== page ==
@Fishindude, I appreciate the suggestion, but I'm not keen on taking the chance of a weekend roofer falling off my roof and suing me - savings aren't worth it at this point.  But yeah, I did get a bit of sales pressure vibe, although she did seem like they'd do whatever I wanted and were just giving friendly advice.

@sonofsven, yes, I've been up on my roof - twice yesterday.

I don't know how to describe how many granules are still on the shingles - I'd say 99% of them look like there is still 100% granule coverage, with a handful (maybe 20 to 30 over the whole roof) that have black seams or bare spots.

They do feel thin and brittle, but I've only tested the problematic ones.  I've left the ones that look fine alone.

Yes, the broken ones are mainly on a west-facing slope, which is in the direction of both the afternoon sun and the prevailing wind patterns, especially the bad windstorm we had a few months ago, which was when the damage occurred.

We already climbed up there twice - when I was up there I found 7 total.  The roofer lady found another five.  These are all of the nature of a single tab that has been sheared off horizontally at the base/top of the tab.

The problematic ones lift up easily.  Again, I didn't check the others, but I'd guess that they're stuck down just fine.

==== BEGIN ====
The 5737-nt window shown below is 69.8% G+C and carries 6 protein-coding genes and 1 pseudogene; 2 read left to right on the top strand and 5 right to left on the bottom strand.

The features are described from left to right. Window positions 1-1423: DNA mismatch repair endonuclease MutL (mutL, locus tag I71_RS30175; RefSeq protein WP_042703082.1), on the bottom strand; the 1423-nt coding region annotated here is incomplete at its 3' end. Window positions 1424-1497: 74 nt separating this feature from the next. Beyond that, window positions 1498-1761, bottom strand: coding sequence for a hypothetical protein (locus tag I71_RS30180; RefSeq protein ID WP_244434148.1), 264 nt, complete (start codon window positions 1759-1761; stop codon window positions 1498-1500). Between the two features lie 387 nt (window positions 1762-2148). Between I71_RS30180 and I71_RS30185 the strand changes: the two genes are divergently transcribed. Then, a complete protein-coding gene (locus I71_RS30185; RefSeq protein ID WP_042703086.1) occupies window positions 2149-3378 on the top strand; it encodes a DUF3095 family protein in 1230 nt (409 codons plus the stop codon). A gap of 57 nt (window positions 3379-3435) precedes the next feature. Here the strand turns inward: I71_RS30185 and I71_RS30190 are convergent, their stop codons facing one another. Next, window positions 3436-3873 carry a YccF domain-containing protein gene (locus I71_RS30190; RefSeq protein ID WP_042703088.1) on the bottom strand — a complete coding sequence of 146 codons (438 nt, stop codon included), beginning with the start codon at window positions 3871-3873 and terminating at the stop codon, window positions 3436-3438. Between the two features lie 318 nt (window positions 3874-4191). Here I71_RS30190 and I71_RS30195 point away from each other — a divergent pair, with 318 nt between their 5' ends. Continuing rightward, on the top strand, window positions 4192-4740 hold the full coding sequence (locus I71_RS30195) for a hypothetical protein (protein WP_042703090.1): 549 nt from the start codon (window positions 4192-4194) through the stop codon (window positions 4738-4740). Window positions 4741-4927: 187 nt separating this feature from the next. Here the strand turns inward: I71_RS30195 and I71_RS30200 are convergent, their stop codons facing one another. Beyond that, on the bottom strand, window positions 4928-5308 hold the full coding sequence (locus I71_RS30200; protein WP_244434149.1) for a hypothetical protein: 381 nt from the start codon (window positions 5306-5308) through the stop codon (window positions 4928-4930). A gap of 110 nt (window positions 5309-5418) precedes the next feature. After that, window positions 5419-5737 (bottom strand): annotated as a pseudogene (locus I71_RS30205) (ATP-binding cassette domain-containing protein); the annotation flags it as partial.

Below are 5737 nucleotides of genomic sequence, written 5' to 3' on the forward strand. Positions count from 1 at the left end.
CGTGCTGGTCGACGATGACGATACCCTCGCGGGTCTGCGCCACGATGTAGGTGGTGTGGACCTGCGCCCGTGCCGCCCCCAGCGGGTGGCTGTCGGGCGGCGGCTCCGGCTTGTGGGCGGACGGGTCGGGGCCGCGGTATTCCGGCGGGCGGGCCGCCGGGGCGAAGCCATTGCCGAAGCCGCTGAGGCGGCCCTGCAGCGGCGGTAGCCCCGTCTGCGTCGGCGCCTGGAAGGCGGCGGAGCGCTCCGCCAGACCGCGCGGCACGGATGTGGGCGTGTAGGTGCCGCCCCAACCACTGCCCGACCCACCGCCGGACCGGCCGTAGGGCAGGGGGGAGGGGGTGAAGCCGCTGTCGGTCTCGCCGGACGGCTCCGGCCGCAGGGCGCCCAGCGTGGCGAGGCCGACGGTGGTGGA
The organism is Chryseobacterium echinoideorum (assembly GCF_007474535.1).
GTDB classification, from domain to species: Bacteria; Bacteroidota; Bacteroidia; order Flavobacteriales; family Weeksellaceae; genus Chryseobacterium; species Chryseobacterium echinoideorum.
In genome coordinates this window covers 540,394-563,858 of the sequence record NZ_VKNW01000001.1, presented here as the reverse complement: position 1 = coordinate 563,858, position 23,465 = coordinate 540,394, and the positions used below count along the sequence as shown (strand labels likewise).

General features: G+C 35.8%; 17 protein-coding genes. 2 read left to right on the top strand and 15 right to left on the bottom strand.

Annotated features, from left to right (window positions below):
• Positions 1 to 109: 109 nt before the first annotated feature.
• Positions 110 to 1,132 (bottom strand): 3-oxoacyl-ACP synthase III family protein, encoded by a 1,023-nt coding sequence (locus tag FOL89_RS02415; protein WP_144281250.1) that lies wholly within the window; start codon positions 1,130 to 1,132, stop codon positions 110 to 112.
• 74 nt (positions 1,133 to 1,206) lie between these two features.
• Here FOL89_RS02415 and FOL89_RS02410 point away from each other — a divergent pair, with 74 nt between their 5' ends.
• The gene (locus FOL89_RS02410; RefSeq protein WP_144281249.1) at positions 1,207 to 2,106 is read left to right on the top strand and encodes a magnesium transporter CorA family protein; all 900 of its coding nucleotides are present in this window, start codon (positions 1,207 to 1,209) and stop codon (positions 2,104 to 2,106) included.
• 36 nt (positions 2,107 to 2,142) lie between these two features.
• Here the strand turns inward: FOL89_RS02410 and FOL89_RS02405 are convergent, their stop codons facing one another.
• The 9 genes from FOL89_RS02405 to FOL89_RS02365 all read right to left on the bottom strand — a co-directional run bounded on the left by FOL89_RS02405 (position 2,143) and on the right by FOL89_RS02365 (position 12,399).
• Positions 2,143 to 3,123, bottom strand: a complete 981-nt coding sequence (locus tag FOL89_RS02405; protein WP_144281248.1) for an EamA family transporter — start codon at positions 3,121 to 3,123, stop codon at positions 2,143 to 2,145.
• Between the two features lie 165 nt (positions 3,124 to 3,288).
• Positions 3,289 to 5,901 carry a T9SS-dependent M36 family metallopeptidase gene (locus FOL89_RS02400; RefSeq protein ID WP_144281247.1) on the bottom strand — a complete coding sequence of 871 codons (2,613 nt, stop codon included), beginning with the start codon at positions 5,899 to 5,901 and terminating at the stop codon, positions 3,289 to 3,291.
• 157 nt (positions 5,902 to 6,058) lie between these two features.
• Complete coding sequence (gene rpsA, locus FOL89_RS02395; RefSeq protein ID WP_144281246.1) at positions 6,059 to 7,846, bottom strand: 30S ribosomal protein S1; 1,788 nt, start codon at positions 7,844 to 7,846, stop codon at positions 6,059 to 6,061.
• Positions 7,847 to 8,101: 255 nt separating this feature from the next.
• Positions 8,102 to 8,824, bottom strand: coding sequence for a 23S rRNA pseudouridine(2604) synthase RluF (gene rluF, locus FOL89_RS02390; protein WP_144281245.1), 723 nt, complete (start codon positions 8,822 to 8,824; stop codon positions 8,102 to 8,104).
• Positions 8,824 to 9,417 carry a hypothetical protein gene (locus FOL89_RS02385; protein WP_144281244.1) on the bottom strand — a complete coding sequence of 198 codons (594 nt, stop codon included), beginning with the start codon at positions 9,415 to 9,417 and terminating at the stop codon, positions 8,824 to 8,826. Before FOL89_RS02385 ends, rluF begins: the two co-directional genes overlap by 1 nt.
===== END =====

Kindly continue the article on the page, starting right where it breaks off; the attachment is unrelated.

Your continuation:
I understand your point about the cold, and I may have just waited too long.  I was originally waiting for the rush to die down after the windstorm, figuring lots of people would be calling and getting their roofs repaired.  I was then waiting a bit to see if any more got damaged (why call them out twice).  I was figuring it'd be good to get it done before winter snowfall, but maybe it'd be better to wait until spring?

I didn't see any issues around the flashing or roof vents, but maybe I'll get back up there and look more carefully.

I know the new roof is coming, but based on your questions I think it does have another few years in it.  That's probably some combination of rational thought with a dash of hopeful / wishful thinking thrown in.

sonofsven

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Re: Wind damage to roof - questions
« Reply #10 on: October 13, 2021, 03:41:30 PM »
@Syonyk, I'm expecting a number around $10K for tear-off down to the decking and then reroof with dimensional shingle.

So yeah, $1K would be 10% of a new roof, although I think it would buy me 3 years.  I actually expect them to come in under that number, but am not sure.  Basically just gaining intelligence here while I wait for the quotes.

I have an HOA (suburban Boise, they're everywhere) and I doubt they would let me do a standing seam roof.  It would be out of character as the rest of the subdivision has regular asphalt shingles.

@Fishindude, I appreciate the suggestion, but I'm not keen on taking the chance of a weekend roofer falling off my roof and suing me - savings aren't worth it at this point.  But yeah, I did get a bit of sales pressure vibe, although she did seem like they'd do whatever I wanted and were just giving friendly advice.